As Kieran said, enthusiasm goes a long way, especially when you're starting out. Since your work skills are not competitive you have to show them that you're still worth their effort and/or money. You want to make them want you.

Once you do get hired, make sure you understand your role and your goals. It's ALWAYS better to pester your boss about how to do stuff right in the beginning, than to learn to do it wrong. Some bosses will be a**holes about it, but if they're a**holes when you ask how to do it right, imagine how much it'll suck when you do it wrong. More on that later.

A mistake I've made in school, but that is definitely applicable to employment, is to not meet the assignment requirements. If you're asked for A, B, and C, deliver A, B, and C. If you think it would be more appropriate to deliver D, E, and F, it's best to get the job done the way they want and offer/suggest/ask about DEF later. It can be OK to ask why ABC is preferable to DEF, but it's important not to look like you just don't want to do ABC.

One of the worst jobs I've had was middle management. Have you ever been a babysitter? Now imagine babysitting adults. Trying to explain to a grown-ass man why he needs to be doing the job he's being paid to do, and to do it the way he KNOWS is best, instead of taking shortcuts and milking the clock - so frustrating.

So don't be that guy. Ask yourself: Self, why am I here? The answer should generally include, "to get my job done." If the answer is "I don't know" then it's probably time to move on.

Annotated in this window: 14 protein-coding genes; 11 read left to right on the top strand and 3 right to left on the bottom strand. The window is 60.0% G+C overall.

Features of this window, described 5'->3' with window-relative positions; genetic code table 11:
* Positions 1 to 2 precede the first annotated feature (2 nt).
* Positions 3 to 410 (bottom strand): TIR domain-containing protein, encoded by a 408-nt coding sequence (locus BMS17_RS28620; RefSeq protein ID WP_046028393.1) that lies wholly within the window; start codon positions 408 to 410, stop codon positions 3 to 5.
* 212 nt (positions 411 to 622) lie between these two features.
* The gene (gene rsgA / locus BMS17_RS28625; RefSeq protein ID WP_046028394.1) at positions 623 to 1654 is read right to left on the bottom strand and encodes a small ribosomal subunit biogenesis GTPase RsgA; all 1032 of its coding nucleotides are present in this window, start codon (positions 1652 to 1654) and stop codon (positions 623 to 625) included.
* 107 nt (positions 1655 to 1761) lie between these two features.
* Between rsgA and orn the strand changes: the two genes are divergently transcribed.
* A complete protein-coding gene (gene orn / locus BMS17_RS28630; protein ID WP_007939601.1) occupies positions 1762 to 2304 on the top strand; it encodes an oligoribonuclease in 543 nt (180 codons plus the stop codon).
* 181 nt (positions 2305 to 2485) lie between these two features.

Politics is a reality, unfortunately. Not all the learning you do will be work-skills related. Learning to deal with a**holes, jerkwads, dicksmacks, buttmunches, and douchebags will help immensely. You may also learn some important lessons about trust, and those lessons are usually NOT fun to learn. Protip: never talks**t about someone you work with; it WILL get back to them. Worse, it will likely get back to your superiors.

I'm starting to rant here, bedtime.

_________________
Ultima Ratio Regum
Scumbag Blues Sep 25, 2008, 12:12pm EDT Reply - Quote - Report Abuse
Private Message - Add to Buddy List  
>> Re: Looking for a job as a student...
Haha, I have nothing really to "brag" about so being keen is really all I have since I'm also competing with second, third, fourth and fifth year students from my university and others like it. Additionally, pay really isn't an incentive here since my pay isn't going to be amazing. What I really want and what I'm really looking toward is the experience which is definitely going to be far more valuable than a quick buck.

Yeah, Reason, I've talked to some people about what not to do:

1) Don't talks**t about your boss, even if to another since it reflects badly